Monday, 14 July 2014

The old Cow Chains

The old Cow Chains

Up until the 1960's almost all milking cows were tied up by the neck in stalls to milk and feed, the old stalls were made of oak and the floors usually of blue brick as were the mangers. When new dairy regulations became stricter, they demanded that the floors of the cowsheds and stalls had got to be concrete, also the wooden stalls removed and either concrete stalls or tubular metal stall put in place so they could be kept scrubbed and clean.

The wooded hasp in the picture below, is fastened to the end wall of the old cowshed, and the only one left and over looked by the diary inspectors, as you see by the cobwebs, this has not been used for fifty years or more. The chains when in every day use were bright as silver, and the shed walls were kept white washed with burnt lime,

This is a very old hasp for the cow chain to slide up and down on, its made of oak by the village wheelwright could easily  be hundred and fifty years old. The chain  itself has a large hoop that hooks around the hasp and the chain threaded through a ring then a couple more links of chain to a swivel. From there the chain divide into two, one end with a tee bar the other end has some round links for the tee to threaded through to fasten round the cows neck 

This is the same pattern of chain, but a later version of hasp made of metal bolted to the wall, made by the blacksmith, the hook end of the chain that slides up and down is a lot smaller diameter the bar being a lot thinner than the oak hasp above 

My father told us a tale about a relative, not a close  relative you understand, who, having bought another farm, proceeded to drive his cows and all his livestock some ten miles after early morning milking to the new farm. When moving farms the cow chains in them days went with the farmer and his cows and to the new farm. After some six hours walking the stock along county lanes and roads they arrived and proceeded to fit the cow chains to the stalls, only to find they would not fit the stalls.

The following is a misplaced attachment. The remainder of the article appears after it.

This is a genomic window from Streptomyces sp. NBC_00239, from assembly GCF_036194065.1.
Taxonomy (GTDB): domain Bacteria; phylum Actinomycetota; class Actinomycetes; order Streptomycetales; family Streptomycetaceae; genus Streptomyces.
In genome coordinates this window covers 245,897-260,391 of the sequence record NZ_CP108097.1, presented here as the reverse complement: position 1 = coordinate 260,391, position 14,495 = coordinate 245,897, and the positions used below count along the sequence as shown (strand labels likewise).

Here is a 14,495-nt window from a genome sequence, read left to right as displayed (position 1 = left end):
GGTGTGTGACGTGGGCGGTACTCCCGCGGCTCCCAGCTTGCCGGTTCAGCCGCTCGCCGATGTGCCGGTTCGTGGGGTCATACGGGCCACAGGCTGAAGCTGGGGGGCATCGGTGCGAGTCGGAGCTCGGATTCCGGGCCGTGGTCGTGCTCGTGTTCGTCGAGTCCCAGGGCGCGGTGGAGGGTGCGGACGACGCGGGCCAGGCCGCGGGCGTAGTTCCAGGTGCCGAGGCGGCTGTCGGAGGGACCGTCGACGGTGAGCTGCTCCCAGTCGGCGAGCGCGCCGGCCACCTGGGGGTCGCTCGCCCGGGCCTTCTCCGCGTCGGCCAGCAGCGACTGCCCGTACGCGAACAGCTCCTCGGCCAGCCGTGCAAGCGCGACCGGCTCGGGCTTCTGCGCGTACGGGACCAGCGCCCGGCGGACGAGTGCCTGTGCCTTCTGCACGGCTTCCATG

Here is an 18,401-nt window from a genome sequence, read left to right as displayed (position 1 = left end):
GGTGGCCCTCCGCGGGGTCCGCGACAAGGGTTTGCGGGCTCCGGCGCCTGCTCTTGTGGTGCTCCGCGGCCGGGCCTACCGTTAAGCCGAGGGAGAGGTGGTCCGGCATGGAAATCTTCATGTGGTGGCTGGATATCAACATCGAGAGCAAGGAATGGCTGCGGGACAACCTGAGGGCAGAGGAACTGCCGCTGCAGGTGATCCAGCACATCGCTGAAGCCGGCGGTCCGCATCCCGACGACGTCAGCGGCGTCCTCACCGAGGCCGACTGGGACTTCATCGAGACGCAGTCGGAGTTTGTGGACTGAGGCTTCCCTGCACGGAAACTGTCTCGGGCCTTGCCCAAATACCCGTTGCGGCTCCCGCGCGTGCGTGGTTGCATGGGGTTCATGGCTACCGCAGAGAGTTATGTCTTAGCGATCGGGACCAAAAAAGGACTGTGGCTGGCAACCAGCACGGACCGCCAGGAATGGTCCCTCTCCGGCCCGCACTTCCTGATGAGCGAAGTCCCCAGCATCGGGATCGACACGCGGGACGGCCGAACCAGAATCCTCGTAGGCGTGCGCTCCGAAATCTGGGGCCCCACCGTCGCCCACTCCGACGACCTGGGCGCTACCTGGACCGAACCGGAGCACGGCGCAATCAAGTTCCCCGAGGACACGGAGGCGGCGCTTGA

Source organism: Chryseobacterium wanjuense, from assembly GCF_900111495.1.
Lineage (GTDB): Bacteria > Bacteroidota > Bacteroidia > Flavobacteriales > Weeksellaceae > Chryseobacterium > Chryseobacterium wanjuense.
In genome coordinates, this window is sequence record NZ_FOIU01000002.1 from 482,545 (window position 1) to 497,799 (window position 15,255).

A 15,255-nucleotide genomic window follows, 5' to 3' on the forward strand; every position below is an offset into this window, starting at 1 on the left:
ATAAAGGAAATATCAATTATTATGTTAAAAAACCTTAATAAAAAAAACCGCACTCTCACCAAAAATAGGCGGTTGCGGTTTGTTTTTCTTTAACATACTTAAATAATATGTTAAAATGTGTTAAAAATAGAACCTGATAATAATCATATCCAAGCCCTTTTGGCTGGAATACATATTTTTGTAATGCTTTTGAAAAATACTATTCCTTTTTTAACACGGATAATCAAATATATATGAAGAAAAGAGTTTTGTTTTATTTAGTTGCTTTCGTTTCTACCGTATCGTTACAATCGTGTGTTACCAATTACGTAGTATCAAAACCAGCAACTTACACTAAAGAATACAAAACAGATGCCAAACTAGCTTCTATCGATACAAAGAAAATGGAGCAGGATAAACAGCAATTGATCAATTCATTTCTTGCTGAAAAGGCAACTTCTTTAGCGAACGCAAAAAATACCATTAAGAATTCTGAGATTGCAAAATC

You see where he moved from they had all metal stall hasps and all his cow chains had the small ring to slide up and down them, but at this new farm, he had over looked the fact that all those stalls had the thicker oak hasps as you see in the top picture. I did not know how the tale ended but I have no doubt that that evenings milking was very late.

Every cow in the village and wide around this district, cows were always tied up by the neck to be housed and milked, it was only when milking parlours and loose housing in bedded up yards came in that thing began to change. I might add the the deep bedded straw yards were in the arable areas where straw was very plentiful, but around our area that was not the case and deep bedding no an option.
 Then in the late 1950's cubicles were invented, where the cows chose to go into  individual stall just to lay down and were free to walk about the yard and feed troughs at their will. These were deep bedded with saw dust or wood shavings and used even less bedding than they were using in the old cowshed method.
By 1980 the last herd of cows to be tied up were dispersed in a retirement sale, all those left had gone over to cubicle and parlour milking. By this time the herds were getting bigger and eighty or ninety cow herds became common place, the farms were no longer restricted to the number of stalls with chains per cow, and almost any shed or barn, cubicles could be quickly set up to expand the herd.

1920's it was ten cows per man to milk by hand, 1940's it was twenty to twenty five cows per man to milk with a machine with cows still in stalls, 1980's it was forty five to fifty cows per man milked through a parlour, at the turn of the century it went to nearer ninety cows per man, and now 2014 there is a 400 cow herd next door and two men milking.
At one time some twenty or more years ago, a loaf of bread and a pint of milk cost the same in the shops, now bread is four time the price of milk, where is the justice in that.

Quotation --
Hope is the poor man's bread.          
 George Herbert (1593 - 1633)